READ THE PASSAGE | How to refute arguments

The reasons supplied by refutations are reasons to doubt rather than reasons to believe
The reasons supplied by refutations are reasons to doubt rather than reasons to believe.
The reasons supplied by refutations are reasons to doubt rather than reasons to believe. Screengrab

Many people talk as if all you need to do to refute a position is simply deny it or say anything at all in reply to it. Such talk is too loose. Monty Python taught that “argument is not just contradiction” or denial. Even if you go beyond denial and say something in reply, not every response is a refutation.

For example, suppose a theist argues, “God exists, because nothing else could explain the existence of the Universe.” An atheist cannot refute that argument simply by saying “No, God does not exist” or “I do not believe in God” or “That’s stupid.” The same goes for the other side.

If an atheist argues, “Evil exists, so God does not,” a theist cannot refute that argument simply by saying “God does exist” or “I believe in God” or “That’s silly.” These simple responses are not refutations.

To refute an argument, you need to give an adequate reason to doubt that argument. We saw that some arguments give reasons that justify belief in their conclusions, whereas other arguments give reasons that explain phenomena. In contrast, refutations give reasons to doubt other arguments.

Thus, refutation is a new purpose of arguments in addition to justification and explanation. The reasons supplied by refutations are reasons to doubt rather than reasons to believe.

To refute a theist’s argument that God exists, atheists do not have to show that God does not exist.

All atheists need is an adequate reason to doubt that the theist’s argument provides enough reason to believe that God does exist. Similarly, theists can refute an atheist’s argument against God without giving any reason to believe that God does exist.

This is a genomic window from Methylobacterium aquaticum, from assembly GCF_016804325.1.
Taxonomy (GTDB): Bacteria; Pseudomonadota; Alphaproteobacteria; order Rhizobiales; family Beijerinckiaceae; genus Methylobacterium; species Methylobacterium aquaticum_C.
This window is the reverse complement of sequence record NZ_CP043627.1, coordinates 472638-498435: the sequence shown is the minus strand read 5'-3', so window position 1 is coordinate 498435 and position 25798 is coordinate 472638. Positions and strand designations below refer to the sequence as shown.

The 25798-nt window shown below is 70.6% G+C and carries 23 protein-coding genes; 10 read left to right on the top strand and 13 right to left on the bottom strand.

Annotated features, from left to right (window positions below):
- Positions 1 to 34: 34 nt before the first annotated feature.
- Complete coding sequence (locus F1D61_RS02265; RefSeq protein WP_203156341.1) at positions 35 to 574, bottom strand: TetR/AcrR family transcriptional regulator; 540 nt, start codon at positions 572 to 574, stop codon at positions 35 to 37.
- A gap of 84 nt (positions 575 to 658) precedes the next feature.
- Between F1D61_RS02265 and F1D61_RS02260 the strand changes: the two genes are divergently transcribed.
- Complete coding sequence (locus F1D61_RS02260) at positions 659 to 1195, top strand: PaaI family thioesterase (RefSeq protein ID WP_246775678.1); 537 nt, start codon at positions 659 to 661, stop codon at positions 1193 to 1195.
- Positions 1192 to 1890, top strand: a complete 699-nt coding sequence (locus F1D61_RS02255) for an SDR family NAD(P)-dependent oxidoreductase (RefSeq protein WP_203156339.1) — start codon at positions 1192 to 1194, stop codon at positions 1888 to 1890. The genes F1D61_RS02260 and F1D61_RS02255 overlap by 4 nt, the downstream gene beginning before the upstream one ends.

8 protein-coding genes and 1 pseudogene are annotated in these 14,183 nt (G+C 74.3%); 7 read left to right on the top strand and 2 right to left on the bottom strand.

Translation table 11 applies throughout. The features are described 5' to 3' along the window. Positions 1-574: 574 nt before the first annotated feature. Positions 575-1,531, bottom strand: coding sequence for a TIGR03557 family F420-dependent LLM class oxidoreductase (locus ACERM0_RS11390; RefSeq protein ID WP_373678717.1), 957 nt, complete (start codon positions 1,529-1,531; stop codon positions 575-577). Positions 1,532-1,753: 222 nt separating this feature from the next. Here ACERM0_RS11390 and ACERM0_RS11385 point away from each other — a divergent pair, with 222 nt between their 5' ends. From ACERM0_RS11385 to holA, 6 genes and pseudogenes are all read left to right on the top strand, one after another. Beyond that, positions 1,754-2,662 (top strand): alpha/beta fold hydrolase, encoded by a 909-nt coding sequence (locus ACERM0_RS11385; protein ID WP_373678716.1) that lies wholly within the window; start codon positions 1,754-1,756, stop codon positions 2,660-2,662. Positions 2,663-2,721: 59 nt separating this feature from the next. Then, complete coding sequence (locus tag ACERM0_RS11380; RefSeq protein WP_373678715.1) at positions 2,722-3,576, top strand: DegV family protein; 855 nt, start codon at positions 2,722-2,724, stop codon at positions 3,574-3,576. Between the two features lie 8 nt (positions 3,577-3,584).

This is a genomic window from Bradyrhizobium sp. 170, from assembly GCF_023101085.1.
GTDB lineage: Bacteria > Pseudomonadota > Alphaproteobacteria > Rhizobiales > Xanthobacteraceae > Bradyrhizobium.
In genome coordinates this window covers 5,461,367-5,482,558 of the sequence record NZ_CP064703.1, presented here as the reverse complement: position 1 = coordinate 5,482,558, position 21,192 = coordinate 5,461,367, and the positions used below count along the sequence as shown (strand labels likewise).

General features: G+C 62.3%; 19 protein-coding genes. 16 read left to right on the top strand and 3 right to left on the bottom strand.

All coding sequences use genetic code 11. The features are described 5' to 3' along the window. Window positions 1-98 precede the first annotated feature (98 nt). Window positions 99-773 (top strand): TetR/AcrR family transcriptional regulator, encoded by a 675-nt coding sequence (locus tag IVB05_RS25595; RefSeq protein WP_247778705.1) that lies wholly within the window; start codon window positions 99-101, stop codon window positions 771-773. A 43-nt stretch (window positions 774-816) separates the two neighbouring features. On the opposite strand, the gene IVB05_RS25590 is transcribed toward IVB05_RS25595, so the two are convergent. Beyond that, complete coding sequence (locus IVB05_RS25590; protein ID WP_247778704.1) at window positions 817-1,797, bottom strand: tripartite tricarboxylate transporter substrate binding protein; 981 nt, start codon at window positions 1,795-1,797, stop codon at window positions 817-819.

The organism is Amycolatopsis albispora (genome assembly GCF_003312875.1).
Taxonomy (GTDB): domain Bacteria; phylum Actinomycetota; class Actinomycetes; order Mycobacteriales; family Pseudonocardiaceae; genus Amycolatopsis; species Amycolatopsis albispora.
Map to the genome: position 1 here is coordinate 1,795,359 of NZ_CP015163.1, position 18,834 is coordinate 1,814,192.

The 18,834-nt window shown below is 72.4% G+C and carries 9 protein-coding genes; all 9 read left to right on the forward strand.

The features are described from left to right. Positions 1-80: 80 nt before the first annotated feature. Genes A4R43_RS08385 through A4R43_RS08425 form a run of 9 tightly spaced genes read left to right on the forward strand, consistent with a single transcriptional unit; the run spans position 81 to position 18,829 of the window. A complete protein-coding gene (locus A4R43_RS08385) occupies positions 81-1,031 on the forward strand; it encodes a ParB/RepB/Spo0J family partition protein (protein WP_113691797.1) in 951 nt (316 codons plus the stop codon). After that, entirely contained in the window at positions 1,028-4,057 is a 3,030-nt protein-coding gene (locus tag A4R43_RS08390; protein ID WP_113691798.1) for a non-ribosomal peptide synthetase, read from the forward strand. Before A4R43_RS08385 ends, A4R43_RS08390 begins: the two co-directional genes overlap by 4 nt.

All the theist needs is an adequate reason to doubt that the atheist’s argument shows that God does not exist. Refutation can lead to doubt and suspension of belief in both directions.

Many people who refute arguments do go on to deny those arguments’ conclusions. That additional move results in part from the discomfort of admitting, “I don’t know.” Many atheists who refute arguments for God conclude that God does not exist, partly because they do not want to end up as a wishy-washy agnostic.

For similar reasons, many theists who refute arguments against God jump to the conclusion that God exists. That additional claim does not, however, follow from the refutation alone. All that the refutation by itself supports is doubt, not belief“, not belief.

What does it mean to doubt an argument? It means simply to doubt that the argument gives enough reason to believe its conclusion. This doubt can be directed at different parts of the argument.

According to our definition of arguments, an argument includes premises and a conclusion and presents the premises as a reason for the conclusion, so a refutation has three main targets to aim at.

First, refutations can give reasons to doubt one or more premises. Second, refutations can give reasons to doubt the conclusion. Third, refutations can give reasons to doubt that the premises provide adequate support for the conclusion. We will survey these forms of refutation in turn.

Excerpt From: Walter Sinnott-Armstrong. “Think Again: How to Reason and Argue.”

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